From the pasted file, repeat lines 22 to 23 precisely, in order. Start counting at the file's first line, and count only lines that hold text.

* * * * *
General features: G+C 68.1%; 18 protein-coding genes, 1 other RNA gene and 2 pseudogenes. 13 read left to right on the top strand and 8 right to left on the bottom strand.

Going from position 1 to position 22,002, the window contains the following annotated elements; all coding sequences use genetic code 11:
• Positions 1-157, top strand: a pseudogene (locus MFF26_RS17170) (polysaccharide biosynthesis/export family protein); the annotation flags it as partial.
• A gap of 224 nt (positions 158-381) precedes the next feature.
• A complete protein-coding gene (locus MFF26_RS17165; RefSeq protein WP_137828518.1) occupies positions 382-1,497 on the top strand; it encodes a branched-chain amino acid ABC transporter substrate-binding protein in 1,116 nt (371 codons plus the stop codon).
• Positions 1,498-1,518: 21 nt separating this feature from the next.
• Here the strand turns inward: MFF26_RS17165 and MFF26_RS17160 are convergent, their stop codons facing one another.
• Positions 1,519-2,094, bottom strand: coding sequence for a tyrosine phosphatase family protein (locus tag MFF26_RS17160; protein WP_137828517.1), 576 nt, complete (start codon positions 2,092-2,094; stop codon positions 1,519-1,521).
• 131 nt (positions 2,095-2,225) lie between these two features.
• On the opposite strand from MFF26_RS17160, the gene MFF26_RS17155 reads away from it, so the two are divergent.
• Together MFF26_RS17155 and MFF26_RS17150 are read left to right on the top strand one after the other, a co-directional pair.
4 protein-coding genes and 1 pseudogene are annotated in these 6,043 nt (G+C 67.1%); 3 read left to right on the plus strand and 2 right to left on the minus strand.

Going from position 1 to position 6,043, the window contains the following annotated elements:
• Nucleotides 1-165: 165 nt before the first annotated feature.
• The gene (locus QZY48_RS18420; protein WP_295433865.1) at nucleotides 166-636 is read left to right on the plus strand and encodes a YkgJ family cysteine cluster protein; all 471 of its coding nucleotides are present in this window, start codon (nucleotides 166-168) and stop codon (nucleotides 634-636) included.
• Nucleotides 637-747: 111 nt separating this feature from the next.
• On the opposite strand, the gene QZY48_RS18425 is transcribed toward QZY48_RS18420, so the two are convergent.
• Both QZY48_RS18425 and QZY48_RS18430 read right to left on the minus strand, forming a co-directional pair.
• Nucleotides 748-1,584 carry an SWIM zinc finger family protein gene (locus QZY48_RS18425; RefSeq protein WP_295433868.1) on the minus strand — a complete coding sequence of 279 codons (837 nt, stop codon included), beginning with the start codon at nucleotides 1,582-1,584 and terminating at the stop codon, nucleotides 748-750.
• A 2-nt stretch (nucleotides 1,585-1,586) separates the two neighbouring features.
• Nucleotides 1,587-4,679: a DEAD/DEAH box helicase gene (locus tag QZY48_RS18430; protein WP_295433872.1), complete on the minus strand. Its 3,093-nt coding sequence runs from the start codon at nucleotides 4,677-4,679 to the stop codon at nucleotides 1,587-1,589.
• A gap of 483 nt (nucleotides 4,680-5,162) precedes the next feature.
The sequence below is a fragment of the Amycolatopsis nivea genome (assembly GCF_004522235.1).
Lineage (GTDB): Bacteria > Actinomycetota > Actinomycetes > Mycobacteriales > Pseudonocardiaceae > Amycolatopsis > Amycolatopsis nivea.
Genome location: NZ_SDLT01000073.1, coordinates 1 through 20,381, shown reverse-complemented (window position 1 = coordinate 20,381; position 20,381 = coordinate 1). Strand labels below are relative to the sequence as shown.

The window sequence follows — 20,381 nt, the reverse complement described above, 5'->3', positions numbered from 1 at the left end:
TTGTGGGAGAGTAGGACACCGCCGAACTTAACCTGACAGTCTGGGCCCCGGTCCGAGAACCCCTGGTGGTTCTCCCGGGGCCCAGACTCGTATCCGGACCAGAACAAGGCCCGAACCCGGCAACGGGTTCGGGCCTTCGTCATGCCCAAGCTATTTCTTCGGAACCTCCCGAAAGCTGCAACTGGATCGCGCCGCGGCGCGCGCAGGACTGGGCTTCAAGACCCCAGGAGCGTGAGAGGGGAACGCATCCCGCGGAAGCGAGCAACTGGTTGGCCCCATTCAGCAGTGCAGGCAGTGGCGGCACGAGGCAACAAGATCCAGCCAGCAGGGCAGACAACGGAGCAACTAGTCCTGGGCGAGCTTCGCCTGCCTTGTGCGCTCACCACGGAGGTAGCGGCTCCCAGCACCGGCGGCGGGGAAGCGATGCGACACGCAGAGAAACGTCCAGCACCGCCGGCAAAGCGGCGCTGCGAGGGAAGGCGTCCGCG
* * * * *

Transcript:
• A gap of 483 nt (nucleotides 4,680-5,162) precedes the next feature.
The sequence below is a fragment of the Amycolatopsis nivea genome (assembly GCF_004522235.1).